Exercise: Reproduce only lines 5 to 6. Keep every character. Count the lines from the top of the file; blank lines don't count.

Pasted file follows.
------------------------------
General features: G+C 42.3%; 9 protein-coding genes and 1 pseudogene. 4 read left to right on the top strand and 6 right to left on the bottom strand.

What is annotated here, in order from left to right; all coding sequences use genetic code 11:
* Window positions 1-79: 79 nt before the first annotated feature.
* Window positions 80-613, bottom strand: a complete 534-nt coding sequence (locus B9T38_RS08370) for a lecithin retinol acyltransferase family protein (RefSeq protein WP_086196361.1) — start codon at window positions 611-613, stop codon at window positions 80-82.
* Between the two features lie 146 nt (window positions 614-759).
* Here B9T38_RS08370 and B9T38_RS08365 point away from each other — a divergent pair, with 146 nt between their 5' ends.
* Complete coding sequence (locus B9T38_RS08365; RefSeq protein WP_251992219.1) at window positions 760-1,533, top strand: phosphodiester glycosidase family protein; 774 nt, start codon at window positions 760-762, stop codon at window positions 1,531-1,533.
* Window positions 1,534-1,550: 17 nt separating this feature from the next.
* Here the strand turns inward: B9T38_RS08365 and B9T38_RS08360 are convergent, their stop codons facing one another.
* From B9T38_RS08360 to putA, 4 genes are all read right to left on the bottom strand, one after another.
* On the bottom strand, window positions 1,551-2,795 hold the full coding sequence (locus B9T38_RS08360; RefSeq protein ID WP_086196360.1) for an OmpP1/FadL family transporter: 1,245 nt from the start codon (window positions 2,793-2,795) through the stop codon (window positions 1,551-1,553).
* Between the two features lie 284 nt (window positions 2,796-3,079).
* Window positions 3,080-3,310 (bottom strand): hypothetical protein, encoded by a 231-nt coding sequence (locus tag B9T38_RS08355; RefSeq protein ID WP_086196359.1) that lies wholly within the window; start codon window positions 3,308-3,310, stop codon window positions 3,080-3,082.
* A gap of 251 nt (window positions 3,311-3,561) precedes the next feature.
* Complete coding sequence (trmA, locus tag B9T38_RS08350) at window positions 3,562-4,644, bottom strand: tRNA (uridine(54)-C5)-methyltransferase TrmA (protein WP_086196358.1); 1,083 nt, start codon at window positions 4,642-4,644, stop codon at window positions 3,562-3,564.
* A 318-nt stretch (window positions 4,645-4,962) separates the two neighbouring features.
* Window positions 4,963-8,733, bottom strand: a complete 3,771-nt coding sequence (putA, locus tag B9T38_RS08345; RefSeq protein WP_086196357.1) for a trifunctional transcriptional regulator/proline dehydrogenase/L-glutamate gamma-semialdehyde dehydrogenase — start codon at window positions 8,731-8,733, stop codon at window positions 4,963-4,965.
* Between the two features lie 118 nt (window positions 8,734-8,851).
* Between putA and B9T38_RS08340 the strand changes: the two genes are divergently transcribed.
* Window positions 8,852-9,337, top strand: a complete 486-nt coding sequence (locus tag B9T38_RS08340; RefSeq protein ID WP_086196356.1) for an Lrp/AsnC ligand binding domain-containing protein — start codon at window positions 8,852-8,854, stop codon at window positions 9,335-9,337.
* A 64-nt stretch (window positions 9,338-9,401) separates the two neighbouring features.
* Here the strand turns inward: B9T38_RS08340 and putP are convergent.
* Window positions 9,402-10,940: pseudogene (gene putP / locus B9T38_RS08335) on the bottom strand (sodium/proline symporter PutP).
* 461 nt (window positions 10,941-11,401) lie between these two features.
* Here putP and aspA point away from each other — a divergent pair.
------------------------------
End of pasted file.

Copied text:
* Between the two features lie 146 nt (window positions 614-759).
* Here B9T38_RS08370 and B9T38_RS08365 point away from each other — a divergent pair, with 146 nt between their 5' ends.